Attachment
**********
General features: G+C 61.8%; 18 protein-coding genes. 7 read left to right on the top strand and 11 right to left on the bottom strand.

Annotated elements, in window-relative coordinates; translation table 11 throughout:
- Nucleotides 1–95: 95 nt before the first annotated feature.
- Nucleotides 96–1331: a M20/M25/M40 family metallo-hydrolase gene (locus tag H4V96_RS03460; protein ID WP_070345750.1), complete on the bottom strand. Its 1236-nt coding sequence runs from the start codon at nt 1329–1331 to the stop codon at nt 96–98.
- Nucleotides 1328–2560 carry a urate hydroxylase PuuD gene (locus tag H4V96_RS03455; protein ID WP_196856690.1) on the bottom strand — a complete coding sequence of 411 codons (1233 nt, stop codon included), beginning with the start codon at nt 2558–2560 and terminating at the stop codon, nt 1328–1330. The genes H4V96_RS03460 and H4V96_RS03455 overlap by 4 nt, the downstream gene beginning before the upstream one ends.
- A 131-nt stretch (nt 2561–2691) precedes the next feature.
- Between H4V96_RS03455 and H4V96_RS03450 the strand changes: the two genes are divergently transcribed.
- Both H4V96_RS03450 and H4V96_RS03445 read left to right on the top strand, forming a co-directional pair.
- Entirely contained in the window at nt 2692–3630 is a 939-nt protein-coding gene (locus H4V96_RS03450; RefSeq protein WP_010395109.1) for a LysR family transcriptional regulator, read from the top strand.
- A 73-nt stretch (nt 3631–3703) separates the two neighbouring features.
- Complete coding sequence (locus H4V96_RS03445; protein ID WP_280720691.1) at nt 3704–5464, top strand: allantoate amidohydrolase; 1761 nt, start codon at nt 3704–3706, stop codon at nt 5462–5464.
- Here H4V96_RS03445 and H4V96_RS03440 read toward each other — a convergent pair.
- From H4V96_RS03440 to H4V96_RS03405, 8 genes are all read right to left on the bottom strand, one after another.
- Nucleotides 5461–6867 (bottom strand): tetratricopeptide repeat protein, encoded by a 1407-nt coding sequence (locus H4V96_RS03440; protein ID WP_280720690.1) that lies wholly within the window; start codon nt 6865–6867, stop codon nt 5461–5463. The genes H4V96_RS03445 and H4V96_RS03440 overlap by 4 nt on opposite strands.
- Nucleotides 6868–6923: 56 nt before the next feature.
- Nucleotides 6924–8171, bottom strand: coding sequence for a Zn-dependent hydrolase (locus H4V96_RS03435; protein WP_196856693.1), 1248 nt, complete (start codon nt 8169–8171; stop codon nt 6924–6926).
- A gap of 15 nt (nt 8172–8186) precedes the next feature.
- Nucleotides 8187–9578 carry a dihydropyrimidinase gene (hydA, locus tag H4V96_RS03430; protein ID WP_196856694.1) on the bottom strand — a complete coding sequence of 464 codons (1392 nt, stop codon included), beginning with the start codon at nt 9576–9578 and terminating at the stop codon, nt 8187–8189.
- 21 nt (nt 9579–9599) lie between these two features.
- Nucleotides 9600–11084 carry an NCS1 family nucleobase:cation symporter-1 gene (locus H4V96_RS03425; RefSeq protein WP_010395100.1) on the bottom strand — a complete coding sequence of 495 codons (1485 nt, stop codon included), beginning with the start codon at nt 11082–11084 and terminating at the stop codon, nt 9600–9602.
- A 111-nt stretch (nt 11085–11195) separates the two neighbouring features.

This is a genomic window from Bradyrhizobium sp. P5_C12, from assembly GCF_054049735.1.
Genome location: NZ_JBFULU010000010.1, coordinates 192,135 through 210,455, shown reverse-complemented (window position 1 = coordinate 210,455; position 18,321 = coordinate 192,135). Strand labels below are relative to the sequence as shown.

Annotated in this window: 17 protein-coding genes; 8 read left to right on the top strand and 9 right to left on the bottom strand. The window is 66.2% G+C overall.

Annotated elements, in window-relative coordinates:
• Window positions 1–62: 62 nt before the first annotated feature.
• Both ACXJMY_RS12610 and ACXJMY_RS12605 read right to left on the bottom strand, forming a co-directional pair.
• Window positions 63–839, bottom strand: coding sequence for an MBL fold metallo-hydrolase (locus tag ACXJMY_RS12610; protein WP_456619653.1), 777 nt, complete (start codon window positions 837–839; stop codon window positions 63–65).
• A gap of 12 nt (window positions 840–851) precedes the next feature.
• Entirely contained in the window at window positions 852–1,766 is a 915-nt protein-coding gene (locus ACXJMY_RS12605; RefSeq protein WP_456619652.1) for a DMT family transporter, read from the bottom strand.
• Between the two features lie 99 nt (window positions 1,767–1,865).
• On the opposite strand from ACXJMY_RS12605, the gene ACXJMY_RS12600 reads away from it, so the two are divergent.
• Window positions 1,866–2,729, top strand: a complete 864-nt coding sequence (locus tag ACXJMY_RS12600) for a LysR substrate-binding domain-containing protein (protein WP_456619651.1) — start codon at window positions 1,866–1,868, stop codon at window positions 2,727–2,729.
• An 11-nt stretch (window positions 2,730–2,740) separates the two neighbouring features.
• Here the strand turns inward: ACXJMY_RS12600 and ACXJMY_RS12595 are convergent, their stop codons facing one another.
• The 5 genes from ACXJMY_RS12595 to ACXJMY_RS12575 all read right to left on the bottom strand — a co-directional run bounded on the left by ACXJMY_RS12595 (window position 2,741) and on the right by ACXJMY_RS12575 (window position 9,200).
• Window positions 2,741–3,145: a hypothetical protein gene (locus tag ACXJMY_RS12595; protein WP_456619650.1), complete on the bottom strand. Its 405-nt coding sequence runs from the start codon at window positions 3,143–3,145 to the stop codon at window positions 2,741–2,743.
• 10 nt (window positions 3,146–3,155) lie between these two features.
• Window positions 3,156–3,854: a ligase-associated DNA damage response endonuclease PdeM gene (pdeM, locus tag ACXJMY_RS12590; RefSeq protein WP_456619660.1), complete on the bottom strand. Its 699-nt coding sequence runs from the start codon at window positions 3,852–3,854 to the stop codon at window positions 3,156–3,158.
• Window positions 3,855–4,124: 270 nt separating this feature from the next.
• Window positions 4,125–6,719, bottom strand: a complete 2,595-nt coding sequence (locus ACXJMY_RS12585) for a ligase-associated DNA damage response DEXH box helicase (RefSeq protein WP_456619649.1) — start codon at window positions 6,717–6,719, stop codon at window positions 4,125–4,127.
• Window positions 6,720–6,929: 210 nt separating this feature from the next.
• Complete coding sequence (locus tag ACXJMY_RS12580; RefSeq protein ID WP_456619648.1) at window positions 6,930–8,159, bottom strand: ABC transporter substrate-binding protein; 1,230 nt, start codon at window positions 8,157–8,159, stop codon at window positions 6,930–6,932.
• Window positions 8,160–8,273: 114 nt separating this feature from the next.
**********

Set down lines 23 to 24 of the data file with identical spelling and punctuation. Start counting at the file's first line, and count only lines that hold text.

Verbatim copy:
Genome location: NZ_JBFULU010000010.1, coordinates 192,135 through 210,455, shown reverse-complemented (window position 1 = coordinate 210,455; position 18,321 = coordinate 192,135). Strand labels below are relative to the sequence as shown.

Annotated in this window: 17 protein-coding genes; 8 read left to right on the top strand and 9 right to left on the bottom strand. The window is 66.2% G+C overall.